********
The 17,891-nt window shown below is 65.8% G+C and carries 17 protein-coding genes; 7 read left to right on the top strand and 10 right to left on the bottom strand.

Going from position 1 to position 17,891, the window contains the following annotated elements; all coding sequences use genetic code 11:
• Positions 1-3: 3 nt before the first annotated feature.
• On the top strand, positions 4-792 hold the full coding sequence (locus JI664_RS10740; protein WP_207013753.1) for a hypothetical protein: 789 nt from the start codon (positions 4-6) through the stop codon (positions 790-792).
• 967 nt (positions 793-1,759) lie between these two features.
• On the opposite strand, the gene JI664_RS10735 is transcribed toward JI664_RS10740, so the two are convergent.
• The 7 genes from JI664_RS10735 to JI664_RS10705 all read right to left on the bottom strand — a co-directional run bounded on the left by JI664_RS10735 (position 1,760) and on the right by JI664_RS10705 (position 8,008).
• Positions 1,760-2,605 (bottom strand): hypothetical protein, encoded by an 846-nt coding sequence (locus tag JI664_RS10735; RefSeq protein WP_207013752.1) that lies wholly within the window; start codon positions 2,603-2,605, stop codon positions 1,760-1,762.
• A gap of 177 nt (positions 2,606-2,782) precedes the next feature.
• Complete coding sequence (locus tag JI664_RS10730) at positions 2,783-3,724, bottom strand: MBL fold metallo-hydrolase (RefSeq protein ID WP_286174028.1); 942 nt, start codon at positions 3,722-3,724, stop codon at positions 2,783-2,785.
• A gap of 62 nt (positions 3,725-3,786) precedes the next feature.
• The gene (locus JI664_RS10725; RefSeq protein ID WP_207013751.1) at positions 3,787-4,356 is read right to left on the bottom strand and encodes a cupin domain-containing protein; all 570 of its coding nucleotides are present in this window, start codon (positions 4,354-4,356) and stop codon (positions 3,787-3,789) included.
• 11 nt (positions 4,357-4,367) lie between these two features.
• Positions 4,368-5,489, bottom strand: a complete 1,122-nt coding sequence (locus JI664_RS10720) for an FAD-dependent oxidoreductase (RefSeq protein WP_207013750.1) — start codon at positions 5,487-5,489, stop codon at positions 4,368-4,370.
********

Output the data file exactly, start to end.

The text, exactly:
The 17,891-nt window shown below is 65.8% G+C and carries 17 protein-coding genes; 7 read left to right on the top strand and 10 right to left on the bottom strand.

Going from position 1 to position 17,891, the window contains the following annotated elements; all coding sequences use genetic code 11:
• Positions 1-3: 3 nt before the first annotated feature.
• On the top strand, positions 4-792 hold the full coding sequence (locus JI664_RS10740; protein WP_207013753.1) for a hypothetical protein: 789 nt from the start codon (positions 4-6) through the stop codon (positions 790-792).
• 967 nt (positions 793-1,759) lie between these two features.
• On the opposite strand, the gene JI664_RS10735 is transcribed toward JI664_RS10740, so the two are convergent.
• The 7 genes from JI664_RS10735 to JI664_RS10705 all read right to left on the bottom strand — a co-directional run bounded on the left by JI664_RS10735 (position 1,760) and on the right by JI664_RS10705 (position 8,008).
• Positions 1,760-2,605 (bottom strand): hypothetical protein, encoded by an 846-nt coding sequence (locus tag JI664_RS10735; RefSeq protein WP_207013752.1) that lies wholly within the window; start codon positions 2,603-2,605, stop codon positions 1,760-1,762.
• A gap of 177 nt (positions 2,606-2,782) precedes the next feature.
• Complete coding sequence (locus tag JI664_RS10730) at positions 2,783-3,724, bottom strand: MBL fold metallo-hydrolase (RefSeq protein ID WP_286174028.1); 942 nt, start codon at positions 3,722-3,724, stop codon at positions 2,783-2,785.
• A gap of 62 nt (positions 3,725-3,786) precedes the next feature.
• The gene (locus JI664_RS10725; RefSeq protein ID WP_207013751.1) at positions 3,787-4,356 is read right to left on the bottom strand and encodes a cupin domain-containing protein; all 570 of its coding nucleotides are present in this window, start codon (positions 4,354-4,356) and stop codon (positions 3,787-3,789) included.
• 11 nt (positions 4,357-4,367) lie between these two features.
• Positions 4,368-5,489, bottom strand: a complete 1,122-nt coding sequence (locus JI664_RS10720) for an FAD-dependent oxidoreductase (RefSeq protein WP_207013750.1) — start codon at positions 5,487-5,489, stop codon at positions 4,368-4,370.